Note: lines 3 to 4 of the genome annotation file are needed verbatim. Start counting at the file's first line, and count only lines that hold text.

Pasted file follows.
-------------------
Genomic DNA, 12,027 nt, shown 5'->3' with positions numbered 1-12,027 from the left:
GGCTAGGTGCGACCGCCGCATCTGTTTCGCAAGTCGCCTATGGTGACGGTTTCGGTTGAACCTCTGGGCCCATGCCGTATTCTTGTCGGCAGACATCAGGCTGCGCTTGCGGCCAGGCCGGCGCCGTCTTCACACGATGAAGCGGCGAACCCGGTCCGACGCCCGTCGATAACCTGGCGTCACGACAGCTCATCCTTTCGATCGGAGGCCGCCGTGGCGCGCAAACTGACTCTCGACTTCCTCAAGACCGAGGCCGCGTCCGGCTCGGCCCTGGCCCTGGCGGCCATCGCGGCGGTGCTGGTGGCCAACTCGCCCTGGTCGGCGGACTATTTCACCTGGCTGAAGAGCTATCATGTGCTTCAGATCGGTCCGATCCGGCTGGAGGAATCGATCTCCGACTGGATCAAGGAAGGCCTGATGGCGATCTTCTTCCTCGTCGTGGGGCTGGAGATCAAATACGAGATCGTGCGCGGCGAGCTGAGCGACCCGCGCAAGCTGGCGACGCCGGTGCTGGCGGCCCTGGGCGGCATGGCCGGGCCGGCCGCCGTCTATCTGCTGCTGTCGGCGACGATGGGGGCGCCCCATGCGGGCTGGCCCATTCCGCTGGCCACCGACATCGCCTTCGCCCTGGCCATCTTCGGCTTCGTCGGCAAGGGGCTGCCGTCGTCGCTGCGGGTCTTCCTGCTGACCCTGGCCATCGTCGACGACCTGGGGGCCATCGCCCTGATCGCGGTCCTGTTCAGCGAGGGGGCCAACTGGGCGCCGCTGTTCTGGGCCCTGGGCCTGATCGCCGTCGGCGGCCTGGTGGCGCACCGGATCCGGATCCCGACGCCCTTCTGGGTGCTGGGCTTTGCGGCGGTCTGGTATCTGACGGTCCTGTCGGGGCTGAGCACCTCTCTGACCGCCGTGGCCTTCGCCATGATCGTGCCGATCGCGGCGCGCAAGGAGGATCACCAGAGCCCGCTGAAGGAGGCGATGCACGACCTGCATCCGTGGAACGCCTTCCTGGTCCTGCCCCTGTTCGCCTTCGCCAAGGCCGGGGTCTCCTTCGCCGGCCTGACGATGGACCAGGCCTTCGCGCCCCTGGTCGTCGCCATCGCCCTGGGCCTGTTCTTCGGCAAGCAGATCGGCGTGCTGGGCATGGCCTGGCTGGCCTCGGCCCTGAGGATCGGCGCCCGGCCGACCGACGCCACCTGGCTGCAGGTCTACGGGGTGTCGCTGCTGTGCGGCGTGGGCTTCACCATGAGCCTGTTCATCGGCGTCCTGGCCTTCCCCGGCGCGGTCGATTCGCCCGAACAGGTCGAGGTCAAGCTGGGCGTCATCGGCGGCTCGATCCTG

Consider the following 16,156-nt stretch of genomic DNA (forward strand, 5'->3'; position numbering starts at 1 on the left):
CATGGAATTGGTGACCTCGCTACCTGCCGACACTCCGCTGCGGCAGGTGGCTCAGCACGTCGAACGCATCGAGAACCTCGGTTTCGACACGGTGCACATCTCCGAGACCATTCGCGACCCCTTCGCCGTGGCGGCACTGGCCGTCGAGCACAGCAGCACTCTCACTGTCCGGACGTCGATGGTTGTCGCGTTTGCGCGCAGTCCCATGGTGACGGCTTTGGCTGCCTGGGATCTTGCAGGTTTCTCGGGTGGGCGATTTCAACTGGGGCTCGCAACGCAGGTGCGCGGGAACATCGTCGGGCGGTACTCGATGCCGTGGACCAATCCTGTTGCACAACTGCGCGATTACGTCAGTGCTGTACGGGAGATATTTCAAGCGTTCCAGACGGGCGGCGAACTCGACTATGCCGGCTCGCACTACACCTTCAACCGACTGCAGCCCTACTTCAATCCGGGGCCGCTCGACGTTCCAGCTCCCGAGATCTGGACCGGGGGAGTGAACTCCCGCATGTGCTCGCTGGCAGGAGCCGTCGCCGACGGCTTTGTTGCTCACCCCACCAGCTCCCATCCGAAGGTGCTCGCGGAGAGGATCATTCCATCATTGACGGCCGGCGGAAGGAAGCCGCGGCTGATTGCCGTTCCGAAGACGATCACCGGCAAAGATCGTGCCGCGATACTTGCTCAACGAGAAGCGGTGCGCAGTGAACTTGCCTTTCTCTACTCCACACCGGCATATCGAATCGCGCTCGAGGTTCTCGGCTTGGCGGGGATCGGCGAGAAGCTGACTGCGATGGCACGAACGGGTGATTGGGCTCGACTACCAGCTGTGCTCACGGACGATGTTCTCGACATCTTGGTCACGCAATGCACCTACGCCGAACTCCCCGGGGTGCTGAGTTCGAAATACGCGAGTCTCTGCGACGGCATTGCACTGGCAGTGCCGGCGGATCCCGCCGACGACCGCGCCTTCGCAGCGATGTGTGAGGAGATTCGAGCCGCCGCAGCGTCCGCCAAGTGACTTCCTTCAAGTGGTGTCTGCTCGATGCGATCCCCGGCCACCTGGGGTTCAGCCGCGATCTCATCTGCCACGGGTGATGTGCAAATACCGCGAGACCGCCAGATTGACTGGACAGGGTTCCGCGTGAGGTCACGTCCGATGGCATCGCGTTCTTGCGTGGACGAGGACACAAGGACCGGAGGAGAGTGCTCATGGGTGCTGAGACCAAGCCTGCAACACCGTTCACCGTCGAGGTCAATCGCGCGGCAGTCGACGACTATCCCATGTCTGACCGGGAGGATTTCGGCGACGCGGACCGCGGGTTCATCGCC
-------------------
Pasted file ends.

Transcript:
Consider the following 16,156-nt stretch of genomic DNA (forward strand, 5'->3'; position numbering starts at 1 on the left):
CATGGAATTGGTGACCTCGCTACCTGCCGACACTCCGCTGCGGCAGGTGGCTCAGCACGTCGAACGCATCGAGAACCTCGGTTTCGACACGGTGCACATCTCCGAGACCATTCGCGACCCCTTCGCCGTGGCGGCACTGGCCGTCGAGCACAGCAGCACTCTCACTGTCCGGACGTCGATGGTTGTCGCGTTTGCGCGCAGTCCCATGGTGACGGCTTTGGCTGCCTGGGATCTTGCAGGTTTCTCGGGTGGGCGATTTCAACTGGGGCTCGCAACGCAGGTGCGCGGGAACATCGTCGGGCGGTACTCGATGCCGTGGACCAATCCTGTTGCACAACTGCGCGATTACGTCAGTGCTGTACGGGAGATATTTCAAGCGTTCCAGACGGGCGGCGAACTCGACTATGCCGGCTCGCACTACACCTTCAACCGACTGCAGCCCTACTTCAATCCGGGGCCGCTCGACGTTCCAGCTCCCGAGATCTGGACCGGGGGAGTGAACTCCCGCATGTGCTCGCTGGCAGGAGCCGTCGCCGACGGCTTTGTTGCTCACCCCACCAGCTCCCATCCGAAGGTGCTCGCGGAGAGGATCATTCCATCATTGACGGCCGGCGGAAGGAAGCCGCGGCTGATTGCCGTTCCGAAGACGATCACCGGCAAAGATCGTGCCGCGATACTTGCTCAACGAGAAGCGGTGCGCAGTGAACTTGCCTTTCTCTACTCCACACCGGCATATCGAATCGCGCTCGAGGTTCTCGGCTTGGCGGGGATCGGCGAGAAGCTGACTGCGATGGCACGAACGGGTGATTGGGCTCGACTACCAGCTGTGCTCACGGACGATGTTCTCGACATCTTGGTCACGCAATGCACCTACGCCGAACTCCCCGGGGTGCTGAGTTCGAAATACGCGAGTCTCTGCGACGGCATTGCACTGGCAGTGCCGGCGGATCCCGCCGACGACCGCGCCTTCGCAGCGATGTGTGAGGAGATTCGAGCCGCCGCAGCGTCCGCCAAGTGACTTCCTTCAAGTGGTGTCTGCTCGATGCGATCCCCGGCCACCTGGGGTTCAGCCGCGATCTCATCTGCCACGGGTGATGTGCAAATACCGCGAGACCGCCAGATTGACTGGACAGGGTTCCGCGTGAGGTCACGTCCGATGGCATCGCGTTCTTGCGTGGACGAGGACACAAGGACCGGAGGAGAGTGCTCATGGGTGCTGAGACCAAGCCTGCAACACCGTTCACCGTCGAGGTCAATCGCGCGGCAGTCGACGACTATCCCATGTCTGACCGGGAGGATTTCGGCGACGCGGACCGCGGGTTCATCGCC